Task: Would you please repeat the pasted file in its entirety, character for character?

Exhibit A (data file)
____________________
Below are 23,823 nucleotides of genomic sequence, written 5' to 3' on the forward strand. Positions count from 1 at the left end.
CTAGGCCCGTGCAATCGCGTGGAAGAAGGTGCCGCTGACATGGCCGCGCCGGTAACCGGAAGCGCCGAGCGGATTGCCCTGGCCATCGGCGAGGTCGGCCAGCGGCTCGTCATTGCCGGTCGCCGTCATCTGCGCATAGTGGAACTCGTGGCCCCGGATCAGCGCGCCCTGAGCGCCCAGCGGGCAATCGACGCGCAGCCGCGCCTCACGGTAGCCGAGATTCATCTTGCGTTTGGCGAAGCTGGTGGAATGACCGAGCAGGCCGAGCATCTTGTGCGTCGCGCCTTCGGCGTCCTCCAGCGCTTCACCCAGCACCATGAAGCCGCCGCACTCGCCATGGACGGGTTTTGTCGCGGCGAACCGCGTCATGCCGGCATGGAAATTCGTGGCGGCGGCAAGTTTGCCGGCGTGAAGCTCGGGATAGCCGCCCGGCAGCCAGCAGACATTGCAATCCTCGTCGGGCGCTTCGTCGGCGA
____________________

Below are 23,823 nucleotides of genomic sequence, written 5' to 3' on the forward strand. Positions count from 1 at the left end.
CTAGGCCCGTGCAATCGCGTGGAAGAAGGTGCCGCTGACATGGCCGCGCCGGTAACCGGAAGCGCCGAGCGGATTGCCCTGGCCATCGGCGAGGTCGGCCAGCGGCTCGTCATTGCCGGTCGCCGTCATCTGCGCATAGTGGAACTCGTGGCCCCGGATCAGCGCGCCCTGAGCGCCCAGCGGGCAATCGACGCGCAGCCGCGCCTCACGGTAGCCGAGATTCATCTTGCGTTTGGCGAAGCTGGTGGAATGACCGAGCAGGCCGAGCATCTTGTGCGTCGCGCCTTCGGCGTCCTCCAGCGCTTCACCCAGCACCATGAAGCCGCCGCACTCGCCATGGACGGGTTTTGTCGCGGCGAACCGCGTCATGCCGGCATGGAAATTCGTGGCGGCGGCAAGTTTGCCGGCGTGAAGCTCGGGATAGCCGCCCGGCAGCCAGCAGACATTGCAATCCTCGTCGGGCGCTTCGTCGGCGA